But today’s identity politics dismantle this innocent outlook. Children learn instead to obsess about their skin color, genitalia, clothes, or class status. Identity politics force them to navigate a scary labyrinth in which any move deemed “wrong” by the establishment results in marginalization.
This labyrinthine system is perfect for bullies: they can easily see who is fair game and who is not. For example: if a child comes from a traditional Christian home, public school policy increasingly dictates labeling her family bigots. It doesn’t matter if the child minds her own business, is friendly to others, and sees the world “heart-filled, head-filled with glee.” New forms of anti-discrimination policy focus a bull’s eye on her demographic, and by extension, on her. By painting her as a bigot and distancing her from her peers, bullies believe at some level that they are merely validating school policy.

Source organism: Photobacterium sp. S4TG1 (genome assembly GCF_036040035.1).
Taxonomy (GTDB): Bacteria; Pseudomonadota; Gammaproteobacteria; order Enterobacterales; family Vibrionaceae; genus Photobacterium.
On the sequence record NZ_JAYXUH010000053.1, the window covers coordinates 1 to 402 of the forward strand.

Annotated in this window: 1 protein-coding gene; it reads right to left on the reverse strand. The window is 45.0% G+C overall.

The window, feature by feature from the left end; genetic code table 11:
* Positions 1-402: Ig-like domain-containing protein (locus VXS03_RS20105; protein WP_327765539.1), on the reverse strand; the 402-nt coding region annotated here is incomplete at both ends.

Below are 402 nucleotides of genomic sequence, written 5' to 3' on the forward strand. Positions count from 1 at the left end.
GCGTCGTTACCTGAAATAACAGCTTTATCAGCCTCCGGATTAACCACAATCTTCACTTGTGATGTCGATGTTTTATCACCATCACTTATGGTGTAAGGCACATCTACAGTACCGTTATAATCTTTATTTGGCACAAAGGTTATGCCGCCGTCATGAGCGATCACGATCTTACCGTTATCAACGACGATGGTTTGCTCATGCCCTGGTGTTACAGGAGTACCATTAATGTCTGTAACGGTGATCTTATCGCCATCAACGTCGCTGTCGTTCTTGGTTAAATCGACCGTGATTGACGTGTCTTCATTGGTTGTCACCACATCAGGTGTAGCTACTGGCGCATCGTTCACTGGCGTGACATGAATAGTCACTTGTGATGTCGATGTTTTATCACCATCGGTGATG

In such cases, harried teachers and administrators not only accept the stigmatization of children by their peers, but even assent to it as part of the “socialization” process, which supposedly prepares children for the “real” world.